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I have a dreadful suspicion that many physicians and internists have as much difficulty as I have keeping up with formulations of psychoanalysts and even some psychiatrists. I am sure this is a great misfortune, not only for us physicians but for psychoanalysts too. In this state, I am reluctant to read a book by a psychoanalyst, lest his words and concepts, so far removed from biology, medicine, or scientific proof, enhance rather than abate my confusion. Abramson's book, "The Patient Speaks," is remarkable. It is a series of the outpourings of a patient on a psychiatrist's couch, not just for the psychiatrist and his note-taking, but for a tape recorder from which these excerpts are taken.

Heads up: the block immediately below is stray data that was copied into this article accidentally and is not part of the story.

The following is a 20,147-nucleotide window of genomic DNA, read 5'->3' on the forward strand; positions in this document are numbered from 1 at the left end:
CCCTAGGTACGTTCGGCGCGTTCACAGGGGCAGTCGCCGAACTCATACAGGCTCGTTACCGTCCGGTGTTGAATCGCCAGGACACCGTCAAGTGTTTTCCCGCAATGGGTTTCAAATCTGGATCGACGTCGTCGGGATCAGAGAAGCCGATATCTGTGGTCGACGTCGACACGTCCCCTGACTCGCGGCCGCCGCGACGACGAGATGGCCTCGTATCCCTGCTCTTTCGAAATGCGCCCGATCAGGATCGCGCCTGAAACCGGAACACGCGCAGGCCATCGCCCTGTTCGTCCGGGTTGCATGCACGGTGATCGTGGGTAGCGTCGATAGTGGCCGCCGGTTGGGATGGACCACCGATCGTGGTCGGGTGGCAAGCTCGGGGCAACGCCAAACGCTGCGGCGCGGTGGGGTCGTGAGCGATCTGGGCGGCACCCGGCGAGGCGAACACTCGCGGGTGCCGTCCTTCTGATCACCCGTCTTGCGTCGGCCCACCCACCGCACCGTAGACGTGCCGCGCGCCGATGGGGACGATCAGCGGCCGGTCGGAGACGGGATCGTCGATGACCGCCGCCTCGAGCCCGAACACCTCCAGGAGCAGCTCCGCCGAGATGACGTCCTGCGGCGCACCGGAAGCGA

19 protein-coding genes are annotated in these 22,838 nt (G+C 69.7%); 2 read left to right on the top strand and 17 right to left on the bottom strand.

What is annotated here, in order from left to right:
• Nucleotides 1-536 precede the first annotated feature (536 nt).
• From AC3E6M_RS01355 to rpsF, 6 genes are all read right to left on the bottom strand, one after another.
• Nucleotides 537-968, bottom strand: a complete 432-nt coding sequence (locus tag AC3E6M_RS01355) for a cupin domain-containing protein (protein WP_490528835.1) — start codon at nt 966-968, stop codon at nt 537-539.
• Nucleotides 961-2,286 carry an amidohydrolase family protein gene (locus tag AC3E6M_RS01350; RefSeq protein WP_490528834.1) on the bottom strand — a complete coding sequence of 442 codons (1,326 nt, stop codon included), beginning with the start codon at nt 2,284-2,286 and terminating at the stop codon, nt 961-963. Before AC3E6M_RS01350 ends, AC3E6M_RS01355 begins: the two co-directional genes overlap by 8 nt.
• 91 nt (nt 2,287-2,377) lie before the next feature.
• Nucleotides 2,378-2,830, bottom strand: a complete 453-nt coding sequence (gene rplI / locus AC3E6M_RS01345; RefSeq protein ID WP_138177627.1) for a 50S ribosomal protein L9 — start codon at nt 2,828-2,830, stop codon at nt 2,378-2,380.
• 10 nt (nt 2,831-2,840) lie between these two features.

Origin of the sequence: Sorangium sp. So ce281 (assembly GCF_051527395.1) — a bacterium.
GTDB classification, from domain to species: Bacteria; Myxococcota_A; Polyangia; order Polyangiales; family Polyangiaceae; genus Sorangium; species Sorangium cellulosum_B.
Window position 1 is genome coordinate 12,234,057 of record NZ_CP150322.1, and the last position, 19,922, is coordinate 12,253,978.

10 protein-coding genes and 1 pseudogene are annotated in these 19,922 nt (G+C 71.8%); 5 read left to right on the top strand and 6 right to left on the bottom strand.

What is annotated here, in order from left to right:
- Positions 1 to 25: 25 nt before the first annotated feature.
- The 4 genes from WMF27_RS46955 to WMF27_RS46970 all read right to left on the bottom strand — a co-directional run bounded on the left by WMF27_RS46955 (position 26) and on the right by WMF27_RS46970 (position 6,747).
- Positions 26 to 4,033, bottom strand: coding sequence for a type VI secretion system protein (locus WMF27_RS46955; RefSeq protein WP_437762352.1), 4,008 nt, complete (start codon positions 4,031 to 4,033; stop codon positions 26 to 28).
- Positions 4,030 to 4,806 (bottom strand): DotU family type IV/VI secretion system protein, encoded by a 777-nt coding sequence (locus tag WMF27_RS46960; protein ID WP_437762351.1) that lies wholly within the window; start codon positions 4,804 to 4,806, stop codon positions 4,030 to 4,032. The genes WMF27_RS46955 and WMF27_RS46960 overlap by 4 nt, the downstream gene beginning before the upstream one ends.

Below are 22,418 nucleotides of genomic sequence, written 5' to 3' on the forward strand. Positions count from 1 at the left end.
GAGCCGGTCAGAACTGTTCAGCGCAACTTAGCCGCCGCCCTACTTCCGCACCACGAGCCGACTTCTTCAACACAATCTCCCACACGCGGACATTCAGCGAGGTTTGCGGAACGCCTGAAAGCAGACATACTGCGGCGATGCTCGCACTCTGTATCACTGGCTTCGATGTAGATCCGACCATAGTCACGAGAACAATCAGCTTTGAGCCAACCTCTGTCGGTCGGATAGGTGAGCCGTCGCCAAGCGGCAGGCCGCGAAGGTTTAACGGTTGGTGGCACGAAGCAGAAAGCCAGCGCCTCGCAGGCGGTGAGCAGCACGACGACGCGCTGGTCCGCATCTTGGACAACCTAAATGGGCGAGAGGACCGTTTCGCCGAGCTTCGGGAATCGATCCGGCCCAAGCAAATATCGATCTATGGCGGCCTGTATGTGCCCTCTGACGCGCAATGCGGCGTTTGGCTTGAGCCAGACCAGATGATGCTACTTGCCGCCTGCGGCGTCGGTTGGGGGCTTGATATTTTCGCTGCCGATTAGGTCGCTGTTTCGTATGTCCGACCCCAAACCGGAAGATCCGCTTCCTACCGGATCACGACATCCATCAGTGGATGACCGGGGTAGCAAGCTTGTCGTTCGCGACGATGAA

It has been said that if any person could but write the intimate and clear details of his life he would have the material for at least one novel. This comes very close
Bean WB. The Patient Speaks: Mother Story Verbatim in Psychoanalysis of Allergic Illness.. AMA Arch Intern Med. 1958;101(1):164–165. doi:10.1001/archinte.1958.00260130178031